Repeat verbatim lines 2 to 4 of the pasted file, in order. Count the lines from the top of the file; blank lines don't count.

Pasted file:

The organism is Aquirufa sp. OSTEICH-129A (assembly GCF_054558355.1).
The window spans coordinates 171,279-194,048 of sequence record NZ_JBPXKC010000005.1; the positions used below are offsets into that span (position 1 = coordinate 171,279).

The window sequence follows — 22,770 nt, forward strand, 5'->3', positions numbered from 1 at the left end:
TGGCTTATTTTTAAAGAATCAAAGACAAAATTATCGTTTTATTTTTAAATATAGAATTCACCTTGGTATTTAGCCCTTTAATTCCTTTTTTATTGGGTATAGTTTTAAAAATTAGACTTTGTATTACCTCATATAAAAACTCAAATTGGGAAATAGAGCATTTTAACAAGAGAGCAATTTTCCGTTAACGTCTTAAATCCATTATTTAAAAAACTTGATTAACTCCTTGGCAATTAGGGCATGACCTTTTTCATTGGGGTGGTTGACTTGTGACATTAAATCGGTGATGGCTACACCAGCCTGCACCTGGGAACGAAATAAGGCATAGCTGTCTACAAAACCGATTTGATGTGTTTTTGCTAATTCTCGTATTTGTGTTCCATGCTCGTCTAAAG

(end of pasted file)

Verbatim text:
The window spans coordinates 171,279-194,048 of sequence record NZ_JBPXKC010000005.1; the positions used below are offsets into that span (position 1 = coordinate 171,279).

The window sequence follows — 22,770 nt, forward strand, 5'->3', positions numbered from 1 at the left end:
TGGCTTATTTTTAAAGAATCAAAGACAAAATTATCGTTTTATTTTTAAATATAGAATTCACCTTGGTATTTAGCCCTTTAATTCCTTTTTTATTGGGTATAGTTTTAAAAATTAGACTTTGTATTACCTCATATAAAAACTCAAATTGGGAAATAGAGCATTTTAACAAGAGAGCAATTTTCCGTTAACGTCTTAAATCCATTATTTAAAAAACTTGATTAACTCCTTGGCAATTAGGGCATGACCTTTTTCATTGGGGTGGTTGACTTGTGACATTAAATCGGTGATGGCTACACCAGCCTGCACCTGGGAACGAAATAAGGCATAGCTGTCTACAAAACCGATTTGATGTGTTTTTGCTAATTCTCGTATTTGTGTTCCATGCTCGTCTAAAG